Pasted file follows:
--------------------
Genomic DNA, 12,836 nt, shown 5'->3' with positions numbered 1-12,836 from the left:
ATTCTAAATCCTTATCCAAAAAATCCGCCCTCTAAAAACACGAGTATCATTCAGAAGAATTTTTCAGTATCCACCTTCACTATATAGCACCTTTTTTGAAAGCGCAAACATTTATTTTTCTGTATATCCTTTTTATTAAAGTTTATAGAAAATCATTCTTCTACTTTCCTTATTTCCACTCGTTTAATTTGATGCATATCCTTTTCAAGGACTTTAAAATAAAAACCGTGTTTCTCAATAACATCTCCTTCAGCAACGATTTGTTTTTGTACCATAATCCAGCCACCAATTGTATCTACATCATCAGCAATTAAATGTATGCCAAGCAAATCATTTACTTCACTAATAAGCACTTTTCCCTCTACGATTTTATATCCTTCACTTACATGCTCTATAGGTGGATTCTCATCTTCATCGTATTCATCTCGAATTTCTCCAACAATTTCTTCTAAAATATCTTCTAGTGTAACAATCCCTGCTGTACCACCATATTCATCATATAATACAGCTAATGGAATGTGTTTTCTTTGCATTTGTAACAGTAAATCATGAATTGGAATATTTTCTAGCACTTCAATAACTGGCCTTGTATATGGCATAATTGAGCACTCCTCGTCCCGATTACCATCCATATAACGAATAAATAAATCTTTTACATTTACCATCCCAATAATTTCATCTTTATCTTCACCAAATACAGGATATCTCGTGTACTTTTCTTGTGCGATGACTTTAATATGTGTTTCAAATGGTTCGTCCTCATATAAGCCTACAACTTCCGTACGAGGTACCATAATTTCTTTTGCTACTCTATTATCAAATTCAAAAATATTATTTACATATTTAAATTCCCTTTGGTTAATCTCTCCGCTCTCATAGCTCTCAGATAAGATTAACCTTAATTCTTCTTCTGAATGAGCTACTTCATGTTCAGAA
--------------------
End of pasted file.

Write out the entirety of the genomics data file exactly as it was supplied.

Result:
Genomic DNA, 12,836 nt, shown 5'->3' with positions numbered 1-12,836 from the left:
ATTCTAAATCCTTATCCAAAAAATCCGCCCTCTAAAAACACGAGTATCATTCAGAAGAATTTTTCAGTATCCACCTTCACTATATAGCACCTTTTTTGAAAGCGCAAACATTTATTTTTCTGTATATCCTTTTTATTAAAGTTTATAGAAAATCATTCTTCTACTTTCCTTATTTCCACTCGTTTAATTTGATGCATATCCTTTTCAAGGACTTTAAAATAAAAACCGTGTTTCTCAATAACATCTCCTTCAGCAACGATTTGTTTTTGTACCATAATCCAGCCACCAATTGTATCTACATCATCAGCAATTAAATGTATGCCAAGCAAATCATTTACTTCACTAATAAGCACTTTTCCCTCTACGATTTTATATCCTTCACTTACATGCTCTATAGGTGGATTCTCATCTTCATCGTATTCATCTCGAATTTCTCCAACAATTTCTTCTAAAATATCTTCTAGTGTAACAATCCCTGCTGTACCACCATATTCATCATATAATACAGCTAATGGAATGTGTTTTCTTTGCATTTGTAACAGTAAATCATGAATTGGAATATTTTCTAGCACTTCAATAACTGGCCTTGTATATGGCATAATTGAGCACTCCTCGTCCCGATTACCATCCATATAACGAATAAATAAATCTTTTACATTTACCATCCCAATAATTTCATCTTTATCTTCACCAAATACAGGATATCTCGTGTACTTTTCTTGTGCGATGACTTTAATATGTGTTTCAAATGGTTCGTCCTCATATAAGCCTACAACTTCCGTACGAGGTACCATAATTTCTTTTGCTACTCTATTATCAAATTCAAAAATATTATTTACATATTTAAATTCCCTTTGGTTAATCTCTCCGCTCTCATAGCTCTCAGATAAGATTAACCTTAATTCTTCTTCTGAATGAGCTACTTCATGTTCAGAA